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“Big dreams, tight pockets” is a summer series about the town’s aging facilities and services under the umbrella of Community Services. Use of town parks, recreation programs, tourism, special events and the Community Center is on the rise while budget deficits have deferred expanded offerings and improvements. How does the town balance priorities and residents’ willingness to pay?

The Community Center could be regarded as the “Grand Central of Fountain Hills.”

Thousands have passed through its doors in the nearly 20 years since the building opened in 2001. Last year alone, 4,000 events and programs were booked.

At least 56,000 individuals from outside the community used the facility in 2017-18, not including 1,254 seniors who are members and engage in activities designed for them. The various recreation programs attracted 3,100 participants.

The town budget allocates $2.6 million for Community Services’ expenses to the Community Center, parks, recreation, special events, tourism and senior programs. Parks are opened and maintained 365 days a year. Payroll for 13 full-time staff is included.

But according to Superintendent of Parks, Kevin Snipes, that success comes at a cost.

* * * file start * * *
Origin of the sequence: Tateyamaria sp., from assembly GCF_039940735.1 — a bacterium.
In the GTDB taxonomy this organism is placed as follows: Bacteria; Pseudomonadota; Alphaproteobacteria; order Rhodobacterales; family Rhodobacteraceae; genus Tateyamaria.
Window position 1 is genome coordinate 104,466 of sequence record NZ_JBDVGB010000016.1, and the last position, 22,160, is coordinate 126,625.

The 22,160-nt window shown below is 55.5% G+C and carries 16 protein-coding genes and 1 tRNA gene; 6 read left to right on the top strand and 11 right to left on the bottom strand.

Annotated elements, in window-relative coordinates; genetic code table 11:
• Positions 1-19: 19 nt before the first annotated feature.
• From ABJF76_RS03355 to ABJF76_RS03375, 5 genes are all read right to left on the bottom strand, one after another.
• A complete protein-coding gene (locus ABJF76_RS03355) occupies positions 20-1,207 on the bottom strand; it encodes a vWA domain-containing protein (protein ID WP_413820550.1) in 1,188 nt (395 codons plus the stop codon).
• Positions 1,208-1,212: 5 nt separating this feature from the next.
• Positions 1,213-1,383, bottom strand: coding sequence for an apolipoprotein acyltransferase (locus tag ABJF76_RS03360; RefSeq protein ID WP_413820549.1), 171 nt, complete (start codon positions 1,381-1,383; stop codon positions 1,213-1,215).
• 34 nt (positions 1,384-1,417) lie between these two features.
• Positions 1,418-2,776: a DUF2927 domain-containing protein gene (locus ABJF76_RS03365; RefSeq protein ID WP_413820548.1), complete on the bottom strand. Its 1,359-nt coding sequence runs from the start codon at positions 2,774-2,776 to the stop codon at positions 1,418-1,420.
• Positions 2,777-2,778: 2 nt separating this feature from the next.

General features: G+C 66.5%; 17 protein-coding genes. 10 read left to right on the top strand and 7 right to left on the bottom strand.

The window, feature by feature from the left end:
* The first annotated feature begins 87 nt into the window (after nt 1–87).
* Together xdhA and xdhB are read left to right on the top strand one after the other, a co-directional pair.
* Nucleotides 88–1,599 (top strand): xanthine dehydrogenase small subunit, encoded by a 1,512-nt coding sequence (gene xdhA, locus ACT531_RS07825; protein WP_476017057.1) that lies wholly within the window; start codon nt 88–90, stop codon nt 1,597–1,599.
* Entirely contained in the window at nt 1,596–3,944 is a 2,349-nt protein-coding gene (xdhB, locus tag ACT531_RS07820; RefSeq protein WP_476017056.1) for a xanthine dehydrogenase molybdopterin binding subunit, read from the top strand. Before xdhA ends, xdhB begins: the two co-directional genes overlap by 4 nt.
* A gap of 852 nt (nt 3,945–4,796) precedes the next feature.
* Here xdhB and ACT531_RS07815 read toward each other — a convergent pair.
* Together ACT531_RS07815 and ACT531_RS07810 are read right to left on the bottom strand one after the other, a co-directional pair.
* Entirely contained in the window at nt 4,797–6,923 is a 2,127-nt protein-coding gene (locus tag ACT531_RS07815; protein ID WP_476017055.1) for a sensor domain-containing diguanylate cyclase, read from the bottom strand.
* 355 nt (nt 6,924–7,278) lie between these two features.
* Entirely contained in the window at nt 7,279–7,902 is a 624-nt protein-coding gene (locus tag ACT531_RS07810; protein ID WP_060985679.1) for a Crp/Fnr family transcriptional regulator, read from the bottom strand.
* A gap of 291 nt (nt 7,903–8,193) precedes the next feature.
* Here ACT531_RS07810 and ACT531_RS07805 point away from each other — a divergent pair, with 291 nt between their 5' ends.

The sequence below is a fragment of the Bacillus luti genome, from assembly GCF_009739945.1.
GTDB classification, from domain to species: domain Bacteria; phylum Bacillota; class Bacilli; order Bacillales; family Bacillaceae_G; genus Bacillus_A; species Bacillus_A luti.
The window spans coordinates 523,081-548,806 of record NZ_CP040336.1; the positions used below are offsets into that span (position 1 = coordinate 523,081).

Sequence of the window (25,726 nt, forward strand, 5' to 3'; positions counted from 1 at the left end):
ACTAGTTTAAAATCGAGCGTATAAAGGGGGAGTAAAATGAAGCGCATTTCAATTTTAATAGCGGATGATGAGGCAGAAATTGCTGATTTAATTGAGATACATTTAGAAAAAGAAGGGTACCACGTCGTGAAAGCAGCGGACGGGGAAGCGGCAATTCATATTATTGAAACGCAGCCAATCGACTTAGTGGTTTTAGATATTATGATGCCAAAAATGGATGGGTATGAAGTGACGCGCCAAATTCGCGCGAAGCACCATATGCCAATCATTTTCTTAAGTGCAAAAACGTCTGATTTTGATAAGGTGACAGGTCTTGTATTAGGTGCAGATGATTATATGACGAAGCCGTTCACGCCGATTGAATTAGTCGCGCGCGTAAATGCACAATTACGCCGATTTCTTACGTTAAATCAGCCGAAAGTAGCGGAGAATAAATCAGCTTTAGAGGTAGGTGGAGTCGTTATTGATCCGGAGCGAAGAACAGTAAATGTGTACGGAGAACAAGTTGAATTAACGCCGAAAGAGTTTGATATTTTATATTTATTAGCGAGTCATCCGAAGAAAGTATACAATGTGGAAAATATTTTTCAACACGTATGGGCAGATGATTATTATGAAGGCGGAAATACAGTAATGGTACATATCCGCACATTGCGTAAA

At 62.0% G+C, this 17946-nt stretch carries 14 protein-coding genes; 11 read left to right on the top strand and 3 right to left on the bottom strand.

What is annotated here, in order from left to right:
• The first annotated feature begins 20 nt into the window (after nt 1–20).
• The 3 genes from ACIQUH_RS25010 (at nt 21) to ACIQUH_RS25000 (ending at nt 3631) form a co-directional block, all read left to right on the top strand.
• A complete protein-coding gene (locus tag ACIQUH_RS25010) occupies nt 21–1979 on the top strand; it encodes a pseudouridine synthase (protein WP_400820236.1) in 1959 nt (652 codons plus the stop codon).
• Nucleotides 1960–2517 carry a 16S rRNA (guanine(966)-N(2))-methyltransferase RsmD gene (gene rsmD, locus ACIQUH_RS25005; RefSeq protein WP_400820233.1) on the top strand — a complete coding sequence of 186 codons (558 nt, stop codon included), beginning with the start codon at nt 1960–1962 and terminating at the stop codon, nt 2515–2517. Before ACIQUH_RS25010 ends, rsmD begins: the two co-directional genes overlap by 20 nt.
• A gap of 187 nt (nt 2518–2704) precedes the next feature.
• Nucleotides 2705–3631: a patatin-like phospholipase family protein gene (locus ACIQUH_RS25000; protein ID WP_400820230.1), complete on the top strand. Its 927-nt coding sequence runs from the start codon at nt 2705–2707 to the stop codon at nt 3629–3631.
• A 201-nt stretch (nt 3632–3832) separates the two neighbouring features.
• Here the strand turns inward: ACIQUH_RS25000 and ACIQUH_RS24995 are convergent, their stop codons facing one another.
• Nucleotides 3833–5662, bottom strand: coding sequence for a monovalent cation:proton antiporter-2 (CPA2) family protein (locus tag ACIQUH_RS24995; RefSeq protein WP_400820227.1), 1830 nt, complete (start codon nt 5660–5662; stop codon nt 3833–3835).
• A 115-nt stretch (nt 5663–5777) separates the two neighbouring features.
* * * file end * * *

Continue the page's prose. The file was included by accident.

“The more things get used, the more we spend,” Snipes said. “It’s a continual circle. We’re seeing an uptick on how much all our things are being used. Everything is going up, except our budget.”

“And our staffing,” interjected Community Services Director Rachel Goodwin.

“There are things that are visual, such as our parks, our playgrounds and Community Center,” she continued. “They are easily identified…I can see that playground equipment needs replacing. But there are so many intangible things that we support, like our Home Delivered Meals and our special events.”

The 31,000-square foot building accommodates a variety of meetings, social functions, 10-20 weddings annually and events attended by residents and out-of-town visitors.

Community Center Manager Mike Fenzel said the highly visible facility is showing its age because of extensive usage. Insufficient funding in 2017 delayed carpet and tile replacement, interior and exterior painting and upgraded kitchen equipment.

As tables, chairs and other furnishings show signs of “wear and tear,” replacements for “first impression” items under $10,000 are purchased in a patchwork process through the department’s general fund allocation, said Goodwin.

Improvements to the sound system and audio-visual technology are overdue and could cost anywhere from $80,000 to $150,000 or more, depending on technology advancements. Because of the “big ticket” cost, capital project funding would be necessary, said Goodwin.

Fenzel’s top priority for the Community Center is increased staffing beyond the current two full-time employees, including Fenzel, and one in Senior Services. Part-time employees assigned to Community Center and Senior Services equate to about nine full-timers. Volunteers fill in gaps.

The town is reviewing the fee structure for Community Center use. When Fenzel came on board five years ago, the standard hourly rate for residents was $15. The rate has increased by 10 percent to the current $17.

Both Goodwin and Fenzel said the fact that the Community Center operates as well as it does is a testament to the staff.

“We will do what we can when we can,” Goodwin said.

Next week: Splash Pad upkeep.